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Contact: Amy H. Smessaert
Communications Director
Congregation of the
Sisters of the Holy Cross
Telephone: (574) 284-5728
Date:March 30, 2011 

Sisters of the Holy Cross Recognized for Care of Persons with HIV/AIDS

Notre Dame, Ind. — Nine Sisters of the Holy Cross were among the 400 people who attended the Utah AIDS Foundation’s March 29 event that honored the congregation as one of the state’s “Pioneers in HIV.” At the forefront of HIV/AIDS care 25 years ago, the congregation was recognized as the first to admit and care for AIDS patients at its Holy Cross Hospital in Salt Lake City.

Sister Linda Bellemore, CSC, who developed a comprehensive care program for those with HIV/AIDS, accepted the honor on behalf of the congregation on March 29 in Salt Lake City. This Holy Cross Hospital program provided basic assistance with housing, food, education, emotional and medical support, funeral planning, crisis intervention and transportation. It was an outreach effort nurtured and supported by Sister Olivia Marie Hutcheson, CSC, then the vice president for mission at Holy Cross Hospital.

Other “Pioneers in HIV” recognized by the Utah AIDS Foundation were Dr. Kristen Ries, the first clinician to treat AIDS patients in Utah; Dr. James Mason, a former director of the Centers for Disease Control and Prevention in Atlanta, Georgia, who gave the decision to allow AIDS patient Ryan White to attend school; and Sen. Orrin Hatch, who with Sen. Edward Kennedy co-sponsored the Ryan White Care Act, the first federally funded program for HIV/AIDS.

Sister Linda recalled how she became involved in caring for those with AIDS in 1987. “I went to Holy Cross Hospital in Salt Lake City knowing that there was tentative planning for an outreach program for the elderly. However, I was asked to provide these same services for a group with even greater needs, people with AIDS,” she said.

The change in ministry focus did not concern her. “If this was the need, my answer was yes,” explained Sister Linda, a nurse. “It is part of who I am as a Sister of the Holy Cross.  We are committed to responding to the particular needs of people wherever we are.”

In the mid- to late-1980s, the HIV/AIDS crisis was just beginning. “I knew very little about HIV/AIDS but figured that those living with it could teach me,” said Sister Linda, who spent six years in ministry to persons with this disease.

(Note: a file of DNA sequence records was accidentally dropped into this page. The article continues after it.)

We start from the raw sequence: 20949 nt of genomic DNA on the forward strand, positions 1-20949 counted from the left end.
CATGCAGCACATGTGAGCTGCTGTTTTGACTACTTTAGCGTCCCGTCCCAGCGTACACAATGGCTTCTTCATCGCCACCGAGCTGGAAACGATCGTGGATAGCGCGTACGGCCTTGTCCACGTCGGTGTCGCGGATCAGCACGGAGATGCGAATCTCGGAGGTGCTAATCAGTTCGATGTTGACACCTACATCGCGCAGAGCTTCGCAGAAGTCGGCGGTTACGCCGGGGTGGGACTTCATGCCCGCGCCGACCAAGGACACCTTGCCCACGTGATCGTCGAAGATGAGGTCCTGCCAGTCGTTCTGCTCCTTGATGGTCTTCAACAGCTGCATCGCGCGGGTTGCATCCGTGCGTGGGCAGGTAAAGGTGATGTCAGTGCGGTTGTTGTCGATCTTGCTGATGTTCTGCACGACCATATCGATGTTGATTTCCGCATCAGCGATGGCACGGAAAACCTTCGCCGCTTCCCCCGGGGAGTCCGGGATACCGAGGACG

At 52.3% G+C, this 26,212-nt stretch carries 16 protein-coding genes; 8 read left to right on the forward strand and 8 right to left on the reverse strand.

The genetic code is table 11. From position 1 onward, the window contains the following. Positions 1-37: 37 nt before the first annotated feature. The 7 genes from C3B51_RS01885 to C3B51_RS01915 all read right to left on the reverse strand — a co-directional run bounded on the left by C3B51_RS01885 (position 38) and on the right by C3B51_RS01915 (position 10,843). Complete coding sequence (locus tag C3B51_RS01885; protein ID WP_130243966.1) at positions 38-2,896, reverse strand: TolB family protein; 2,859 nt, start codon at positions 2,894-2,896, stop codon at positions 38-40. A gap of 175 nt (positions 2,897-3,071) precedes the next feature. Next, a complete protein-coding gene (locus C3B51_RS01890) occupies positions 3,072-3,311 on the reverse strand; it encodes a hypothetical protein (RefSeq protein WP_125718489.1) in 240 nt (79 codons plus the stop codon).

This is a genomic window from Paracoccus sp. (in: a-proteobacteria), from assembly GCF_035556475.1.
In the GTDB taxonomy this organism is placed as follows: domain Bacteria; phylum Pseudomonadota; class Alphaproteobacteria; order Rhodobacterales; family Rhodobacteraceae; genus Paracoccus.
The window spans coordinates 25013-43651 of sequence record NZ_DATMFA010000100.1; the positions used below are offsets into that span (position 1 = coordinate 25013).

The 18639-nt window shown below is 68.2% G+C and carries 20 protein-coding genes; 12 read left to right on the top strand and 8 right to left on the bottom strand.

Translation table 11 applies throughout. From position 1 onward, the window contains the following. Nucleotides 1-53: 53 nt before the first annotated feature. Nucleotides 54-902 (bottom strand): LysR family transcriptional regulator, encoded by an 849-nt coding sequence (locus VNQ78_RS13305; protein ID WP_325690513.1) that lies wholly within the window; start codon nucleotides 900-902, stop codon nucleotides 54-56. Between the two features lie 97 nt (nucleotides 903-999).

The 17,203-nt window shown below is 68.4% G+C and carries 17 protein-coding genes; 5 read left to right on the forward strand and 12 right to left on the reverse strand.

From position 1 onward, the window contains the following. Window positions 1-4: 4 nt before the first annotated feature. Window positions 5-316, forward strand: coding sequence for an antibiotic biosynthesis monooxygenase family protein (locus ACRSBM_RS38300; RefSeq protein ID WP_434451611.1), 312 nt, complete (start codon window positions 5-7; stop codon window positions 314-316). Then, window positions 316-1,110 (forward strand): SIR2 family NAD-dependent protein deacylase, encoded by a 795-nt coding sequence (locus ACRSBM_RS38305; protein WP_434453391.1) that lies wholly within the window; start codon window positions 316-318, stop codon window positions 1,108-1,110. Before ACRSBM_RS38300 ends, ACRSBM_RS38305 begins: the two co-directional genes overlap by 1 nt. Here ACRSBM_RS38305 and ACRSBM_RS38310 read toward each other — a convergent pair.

“The people who came into my life during that time left deep footprints on my heart and became part of the fabric of my life. It was the most blessed time of my many years in various ministries,” she said. “I learned so much: to listen to what would give their lives meaning that particular day, to keep an open mind and space in my heart, to value direct, open, honest communication, and to be part of a team of committed caregivers who could make all the difference in the world to people with HIV/AIDS.”

Sister Joan Marie Steadman, CSC, president of the congregation, shared her experience as a caregiver during that time and later as the hospital’s vice president for mission. “All of us who served these men and women — whether through direct care or support services — were blessed by their presence. It has had a profound effect on my life.

“What touched my life deeply,” Sister Joan Marie continued, “is the experience of what is possible when prejudice is confronted and overcome by compassion. Prejudice builds walls and tries to strip others of their dignity; compassion moves us to stand with others in their suffering and to take action, binding us all together.”

Said Sister Linda, “Caring for People with HIV/AIDS as a member of the team at Holy Cross Hospital was a privilege, a blessing, and an album of wonderful memories for me personally and for all of us Sisters of the Holy Cross. We are very grateful to all of you and ask God’s blessing on all who continue to serve and care for people with HIV/AIDS.”

Today, the Sisters of the Holy Cross continue to reach out to those with HIV/AIDS, particularly in the Washington, D.C., area, as well as in other parts of the United States, and in Uganda through the Holy Cross Family Centre Health Unit in Kirinda. A multifaceted health center recognized by the government of Uganda, the Holy Cross Family Centre Health Unit provides outpatient, maternity and postnatal care for all who come to the center, as well as outreach services in the adjacent villages, including immunizations and AIDS counseling. 

About the Sisters of the Holy Cross
Founded in 1841 in Le Mans, France, the Congregation of the Sisters of the Holy Cross is an international community of women religious whose generalate is located in Notre Dame, Ind. The congregation numbers approximately 450 members worldwide who serve in Bangladesh, Brazil, Ghana, India, Mexico, Peru, Uganda and the United States. Sisters of the Holy Cross are called to participate in the prophetic mission of Jesus to witness God’s love for all creation. Their ministries focus on providing education and health care services, eradicating material poverty, ending gender discrimination, and promoting just, mutual relationships among people, countries and the entire Earth community.

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